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Is Theresa May growing in confidence again?

14 November 2017

1:36 PM

14 November 2017

1:36 PM

Is Theresa May growing in confidence again? At the weekend, the Prime Minister warned Brexit rebels against blocking Britain leaving the EU, and tried to force their hands by tabling an amendment to the EU Withdrawal Bill on the date of Brexit. That hasn’t gone down so well with the rebels, who are variously tabling their own amendments to try to strike out that proposal and describing May as being ‘tin-eared’. But it did suggest that the Prime Minister felt more like challenging her critics than she has for a while. The problem is that the way she has previously challenged her critics has indeed made her look tin-eared and a little entitled, as she did when she called the snap election, complaining about those who wanted to frustrate the government.

A more successful course of action from a confident Prime Minister was in evidence last night when May spoke at the Lord Mayor’s Banquet. She chose to make her strongest remarks about the threat of Russia in this speech, saying:

‘And the comprehensive new economic partnership we seek will underpin our shared commitment to open economies and free societies in the face of those who seek to undermine them. Chief among those, of course, is Russia.’

She listed the actions of Russia which threaten the international order, including annexing Crimea, fomenting conflict in the Donbas and cyber espionage and disruption, and added:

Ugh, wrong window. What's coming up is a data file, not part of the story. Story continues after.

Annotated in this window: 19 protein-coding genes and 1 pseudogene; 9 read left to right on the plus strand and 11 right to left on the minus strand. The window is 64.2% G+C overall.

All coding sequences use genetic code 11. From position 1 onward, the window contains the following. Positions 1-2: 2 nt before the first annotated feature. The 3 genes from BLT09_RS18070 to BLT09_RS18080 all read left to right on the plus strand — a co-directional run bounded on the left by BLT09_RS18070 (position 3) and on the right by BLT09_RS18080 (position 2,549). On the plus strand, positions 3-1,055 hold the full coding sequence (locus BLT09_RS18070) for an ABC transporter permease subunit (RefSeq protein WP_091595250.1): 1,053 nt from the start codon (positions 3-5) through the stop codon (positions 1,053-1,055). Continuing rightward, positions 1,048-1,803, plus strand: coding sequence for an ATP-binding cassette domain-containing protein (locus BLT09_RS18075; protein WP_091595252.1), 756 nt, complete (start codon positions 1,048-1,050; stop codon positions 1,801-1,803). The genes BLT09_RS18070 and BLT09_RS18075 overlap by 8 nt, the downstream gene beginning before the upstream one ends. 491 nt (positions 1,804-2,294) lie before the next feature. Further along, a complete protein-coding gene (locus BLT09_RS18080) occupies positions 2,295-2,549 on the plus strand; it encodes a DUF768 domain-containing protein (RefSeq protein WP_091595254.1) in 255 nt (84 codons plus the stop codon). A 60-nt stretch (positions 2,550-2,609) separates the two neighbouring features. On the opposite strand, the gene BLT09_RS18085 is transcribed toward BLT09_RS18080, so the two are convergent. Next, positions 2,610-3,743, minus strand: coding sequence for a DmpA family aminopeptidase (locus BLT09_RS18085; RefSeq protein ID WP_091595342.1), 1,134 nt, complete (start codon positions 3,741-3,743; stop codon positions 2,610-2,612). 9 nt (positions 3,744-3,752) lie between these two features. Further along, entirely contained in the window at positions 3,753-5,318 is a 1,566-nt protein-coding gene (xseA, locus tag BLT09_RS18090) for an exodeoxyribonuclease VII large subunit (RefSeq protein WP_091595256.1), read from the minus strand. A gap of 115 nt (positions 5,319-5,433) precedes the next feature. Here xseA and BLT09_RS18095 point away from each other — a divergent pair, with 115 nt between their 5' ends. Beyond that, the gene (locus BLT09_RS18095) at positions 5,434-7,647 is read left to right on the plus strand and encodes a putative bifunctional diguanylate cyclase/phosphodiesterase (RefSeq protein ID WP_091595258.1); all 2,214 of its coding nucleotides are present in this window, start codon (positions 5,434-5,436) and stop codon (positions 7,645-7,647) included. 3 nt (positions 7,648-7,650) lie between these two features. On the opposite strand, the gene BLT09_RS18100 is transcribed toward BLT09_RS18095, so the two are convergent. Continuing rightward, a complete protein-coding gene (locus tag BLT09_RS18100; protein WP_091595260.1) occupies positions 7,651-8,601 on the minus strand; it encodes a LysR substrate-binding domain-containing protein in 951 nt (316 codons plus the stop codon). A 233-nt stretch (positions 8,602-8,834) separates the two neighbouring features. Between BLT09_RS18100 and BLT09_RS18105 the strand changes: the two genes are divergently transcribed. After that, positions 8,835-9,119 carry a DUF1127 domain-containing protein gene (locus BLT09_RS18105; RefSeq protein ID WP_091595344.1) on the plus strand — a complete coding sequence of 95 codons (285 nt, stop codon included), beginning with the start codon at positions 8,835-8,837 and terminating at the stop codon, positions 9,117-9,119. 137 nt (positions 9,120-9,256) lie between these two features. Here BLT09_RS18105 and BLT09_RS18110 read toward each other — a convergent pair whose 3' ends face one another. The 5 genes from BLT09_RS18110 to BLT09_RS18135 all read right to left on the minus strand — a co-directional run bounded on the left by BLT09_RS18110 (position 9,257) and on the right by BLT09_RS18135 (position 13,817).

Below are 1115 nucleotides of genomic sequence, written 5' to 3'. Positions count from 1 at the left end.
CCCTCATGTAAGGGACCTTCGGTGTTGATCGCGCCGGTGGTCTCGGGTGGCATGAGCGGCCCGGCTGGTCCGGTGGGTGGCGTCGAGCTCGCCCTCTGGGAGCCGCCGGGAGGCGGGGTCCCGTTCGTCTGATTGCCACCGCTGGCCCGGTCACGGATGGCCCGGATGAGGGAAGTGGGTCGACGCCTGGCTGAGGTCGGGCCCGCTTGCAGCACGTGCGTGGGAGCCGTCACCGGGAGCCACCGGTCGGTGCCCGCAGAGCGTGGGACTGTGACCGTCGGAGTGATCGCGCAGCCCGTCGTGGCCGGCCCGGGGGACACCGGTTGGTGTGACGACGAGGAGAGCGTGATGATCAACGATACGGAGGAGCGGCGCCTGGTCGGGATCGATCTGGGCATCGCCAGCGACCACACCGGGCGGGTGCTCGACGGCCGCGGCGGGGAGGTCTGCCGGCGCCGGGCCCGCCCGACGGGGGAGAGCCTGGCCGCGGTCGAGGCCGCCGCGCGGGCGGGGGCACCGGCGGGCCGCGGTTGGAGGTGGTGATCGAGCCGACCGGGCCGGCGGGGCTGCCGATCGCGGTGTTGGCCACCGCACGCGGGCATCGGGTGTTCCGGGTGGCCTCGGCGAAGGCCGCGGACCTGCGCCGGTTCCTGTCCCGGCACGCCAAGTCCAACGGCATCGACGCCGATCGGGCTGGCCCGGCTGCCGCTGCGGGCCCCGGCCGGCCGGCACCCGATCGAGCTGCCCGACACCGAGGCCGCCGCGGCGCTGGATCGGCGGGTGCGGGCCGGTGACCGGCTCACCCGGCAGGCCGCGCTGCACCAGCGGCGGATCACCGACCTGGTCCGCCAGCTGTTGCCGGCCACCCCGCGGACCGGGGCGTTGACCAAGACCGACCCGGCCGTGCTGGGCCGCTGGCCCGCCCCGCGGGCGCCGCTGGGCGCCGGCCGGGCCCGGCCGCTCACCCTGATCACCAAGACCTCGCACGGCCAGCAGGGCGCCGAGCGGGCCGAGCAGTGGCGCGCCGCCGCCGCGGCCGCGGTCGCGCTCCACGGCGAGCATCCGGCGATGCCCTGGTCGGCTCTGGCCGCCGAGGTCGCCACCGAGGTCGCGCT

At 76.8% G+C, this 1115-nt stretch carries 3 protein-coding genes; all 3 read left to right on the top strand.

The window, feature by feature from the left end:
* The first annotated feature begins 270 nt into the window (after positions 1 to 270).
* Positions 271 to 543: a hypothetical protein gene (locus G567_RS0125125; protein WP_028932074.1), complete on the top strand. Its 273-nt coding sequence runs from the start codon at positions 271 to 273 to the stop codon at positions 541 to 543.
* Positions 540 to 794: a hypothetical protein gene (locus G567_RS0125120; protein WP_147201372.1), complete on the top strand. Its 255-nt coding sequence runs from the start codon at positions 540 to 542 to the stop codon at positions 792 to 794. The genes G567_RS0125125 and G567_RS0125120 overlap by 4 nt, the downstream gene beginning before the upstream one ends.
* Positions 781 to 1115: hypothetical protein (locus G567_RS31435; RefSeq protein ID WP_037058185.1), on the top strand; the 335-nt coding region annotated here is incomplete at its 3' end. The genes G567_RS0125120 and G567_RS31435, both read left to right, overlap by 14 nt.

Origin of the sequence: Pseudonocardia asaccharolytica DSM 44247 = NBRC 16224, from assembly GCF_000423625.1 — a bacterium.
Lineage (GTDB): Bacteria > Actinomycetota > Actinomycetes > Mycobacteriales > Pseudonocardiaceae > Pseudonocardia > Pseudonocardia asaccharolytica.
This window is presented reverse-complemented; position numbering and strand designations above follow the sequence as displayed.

‘So I have a very simple message for Russia. We know what you are doing. And you will not succeed. Because you underestimate the resilience of our democracies, the enduring attraction of free and open societies, and the commitment of Western nations to the alliances that bind us.’

Aside from the importance of taking a stronger stance on Russia, rather than suggesting to Vladimir Putin that he can really do whatever he fancies, this is also good domestic politics. It’s the trick that many leaders use of trying to unite their country around a foreign enemy, to distract from the domestic chaos. Britain knows this all too well, given the way Spain and Argentina use Gibraltar and the Falklands as devices for distracting from the problems of their own governments. In addition, taking a strong stance on Russia works well when your opposition is at best ambivalent about the way the country behaves and at worst supportive of some of its territorial ambitions. 

However, in practical terms, tougher rhetoric isn’t enough to make Putin reconsider his plans. And foreign affairs and defence hawks will note that this speech doesn’t exactly make up for leaving Russia to it in the Syrian conflict. But it is interesting that May seems to have decided both that she can make a stronger intervention and that she should make a canny one, rather than complaining endlessly about rebellious Tory MPs.


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